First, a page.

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Vintage British Cars of the 1950s

Britain made its name in the world of classic cars in the 1950s with names such as Triumph TR2 sports car launched in1952 and the Sunbeam Alpine a year later. As the decade progressed, another company associated with vintage British cars of the era, Jaguar, rolled out its XK140 and Mk II ranges.

As the British motor industry revived itself following the war restrictions of the 1940s, Sunbeam entered the new decade with the launch of the Alpine. It was a development from the Sunbeam Talbot 80, first roled out in the late 40s. The Alpine made a name as an excellent rally car, its Mk III 90 model winning the 1955 Monte Carlo rally, but was fazed out that year to be replaced by the Rapier.

Jaguar's powerful vehicles are readily identified with the classic British cars of the 1950s. Jaguar had launched their XK 120 sports car, with a 3.4 liter engine as early as 1948, but by the early years of the new decade had moved production to the Browns Lane site in Coventry. By 1954 the company had improved on the XK120 with the XK140.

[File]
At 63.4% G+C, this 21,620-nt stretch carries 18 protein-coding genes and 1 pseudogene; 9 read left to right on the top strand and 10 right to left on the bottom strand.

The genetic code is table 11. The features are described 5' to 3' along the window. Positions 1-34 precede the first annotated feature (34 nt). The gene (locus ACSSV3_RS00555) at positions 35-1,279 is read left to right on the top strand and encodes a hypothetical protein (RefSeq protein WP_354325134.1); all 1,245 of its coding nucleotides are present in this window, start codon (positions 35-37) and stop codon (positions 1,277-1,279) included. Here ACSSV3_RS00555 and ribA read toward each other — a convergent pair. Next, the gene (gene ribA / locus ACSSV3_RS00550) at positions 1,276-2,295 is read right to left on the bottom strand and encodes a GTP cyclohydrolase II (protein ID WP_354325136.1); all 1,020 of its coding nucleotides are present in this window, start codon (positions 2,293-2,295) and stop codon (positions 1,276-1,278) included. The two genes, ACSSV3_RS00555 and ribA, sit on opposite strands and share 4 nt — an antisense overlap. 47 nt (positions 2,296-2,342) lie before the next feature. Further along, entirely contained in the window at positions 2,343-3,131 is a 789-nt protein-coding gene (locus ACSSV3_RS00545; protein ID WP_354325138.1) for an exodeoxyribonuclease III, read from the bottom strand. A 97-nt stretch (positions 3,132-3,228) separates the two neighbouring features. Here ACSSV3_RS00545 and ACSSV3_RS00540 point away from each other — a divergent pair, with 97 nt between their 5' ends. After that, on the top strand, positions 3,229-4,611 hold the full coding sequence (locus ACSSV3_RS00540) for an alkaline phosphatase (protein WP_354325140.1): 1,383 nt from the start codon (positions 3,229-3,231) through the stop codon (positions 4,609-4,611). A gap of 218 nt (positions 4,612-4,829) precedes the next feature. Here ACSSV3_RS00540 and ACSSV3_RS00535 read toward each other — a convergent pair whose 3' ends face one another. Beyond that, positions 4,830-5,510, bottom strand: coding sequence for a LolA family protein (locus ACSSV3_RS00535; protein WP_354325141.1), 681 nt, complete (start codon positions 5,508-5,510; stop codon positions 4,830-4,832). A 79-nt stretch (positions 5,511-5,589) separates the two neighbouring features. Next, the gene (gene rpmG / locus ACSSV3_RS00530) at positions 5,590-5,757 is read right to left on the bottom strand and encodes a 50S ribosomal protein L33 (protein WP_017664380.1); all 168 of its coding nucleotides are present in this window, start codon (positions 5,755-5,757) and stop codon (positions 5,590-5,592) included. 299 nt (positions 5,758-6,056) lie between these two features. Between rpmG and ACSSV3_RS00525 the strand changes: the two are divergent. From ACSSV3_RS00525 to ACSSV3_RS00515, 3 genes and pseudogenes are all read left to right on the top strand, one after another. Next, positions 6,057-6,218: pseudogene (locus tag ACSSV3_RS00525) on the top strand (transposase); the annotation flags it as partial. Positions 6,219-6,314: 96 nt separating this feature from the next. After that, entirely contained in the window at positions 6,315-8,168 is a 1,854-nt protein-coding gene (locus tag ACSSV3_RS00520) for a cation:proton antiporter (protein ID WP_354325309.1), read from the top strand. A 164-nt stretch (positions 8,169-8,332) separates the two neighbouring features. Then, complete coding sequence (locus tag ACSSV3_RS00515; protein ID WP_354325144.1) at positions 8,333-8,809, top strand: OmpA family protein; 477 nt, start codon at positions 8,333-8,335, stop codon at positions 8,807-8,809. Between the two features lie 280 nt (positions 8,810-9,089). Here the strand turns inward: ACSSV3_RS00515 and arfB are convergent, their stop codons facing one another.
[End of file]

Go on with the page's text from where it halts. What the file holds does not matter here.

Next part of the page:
The 1950s were a golden period for Jaguar as they made their name in the world of motor sports. But by the end of the decade they had introduced another car which was to become a classic with the launch of the Mk II saloon.

Joining the ranks of producers of classic British cars of the 1950s is also Ford – albeit its British operation. Models such as the Zodiac, Zephyr and Consul, all British designs, were rolled out during the decade. By 1956 Ford had produced the Mk II versions of these cars.

Other great motoring names of the period are the likes of AC and Austin. AC had produced a 2 liter model by 1950 which came in various body styles. By 1953 they introduced the popular Ace two-seater open topped sports car and by the middle of the decade had added the Aceca Coupe to their range.

During the 1950s Austin was no slouches in producing new models. But one in particular was to become a true British classic. It was none other than the Austin Seven. Launched in1959 it was to become more famously known as the Mini – a model which under its various guises is available to this very day.



Source by Craig Ellyard

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